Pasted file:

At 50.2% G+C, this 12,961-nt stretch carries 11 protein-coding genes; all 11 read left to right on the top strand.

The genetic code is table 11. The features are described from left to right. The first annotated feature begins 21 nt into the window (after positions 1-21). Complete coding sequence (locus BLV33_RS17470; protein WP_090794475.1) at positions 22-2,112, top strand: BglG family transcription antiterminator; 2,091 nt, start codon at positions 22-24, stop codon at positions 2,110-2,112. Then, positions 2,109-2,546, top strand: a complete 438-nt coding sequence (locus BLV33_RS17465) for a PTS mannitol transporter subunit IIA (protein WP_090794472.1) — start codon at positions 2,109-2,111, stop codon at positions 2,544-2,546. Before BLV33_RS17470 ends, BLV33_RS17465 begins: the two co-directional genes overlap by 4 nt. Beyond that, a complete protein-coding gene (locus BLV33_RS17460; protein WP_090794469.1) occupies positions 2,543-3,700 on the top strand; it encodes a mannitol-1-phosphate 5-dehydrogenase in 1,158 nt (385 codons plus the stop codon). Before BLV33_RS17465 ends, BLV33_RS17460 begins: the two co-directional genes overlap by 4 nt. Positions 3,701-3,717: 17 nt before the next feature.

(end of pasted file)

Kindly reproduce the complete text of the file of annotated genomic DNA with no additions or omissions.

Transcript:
At 50.2% G+C, this 12,961-nt stretch carries 11 protein-coding genes; all 11 read left to right on the top strand.

The genetic code is table 11. The features are described from left to right. The first annotated feature begins 21 nt into the window (after positions 1-21). Complete coding sequence (locus BLV33_RS17470; protein WP_090794475.1) at positions 22-2,112, top strand: BglG family transcription antiterminator; 2,091 nt, start codon at positions 22-24, stop codon at positions 2,110-2,112. Then, positions 2,109-2,546, top strand: a complete 438-nt coding sequence (locus BLV33_RS17465) for a PTS mannitol transporter subunit IIA (protein WP_090794472.1) — start codon at positions 2,109-2,111, stop codon at positions 2,544-2,546. Before BLV33_RS17470 ends, BLV33_RS17465 begins: the two co-directional genes overlap by 4 nt. Beyond that, a complete protein-coding gene (locus BLV33_RS17460; protein WP_090794469.1) occupies positions 2,543-3,700 on the top strand; it encodes a mannitol-1-phosphate 5-dehydrogenase in 1,158 nt (385 codons plus the stop codon). Before BLV33_RS17465 ends, BLV33_RS17460 begins: the two co-directional genes overlap by 4 nt. Positions 3,701-3,717: 17 nt before the next feature.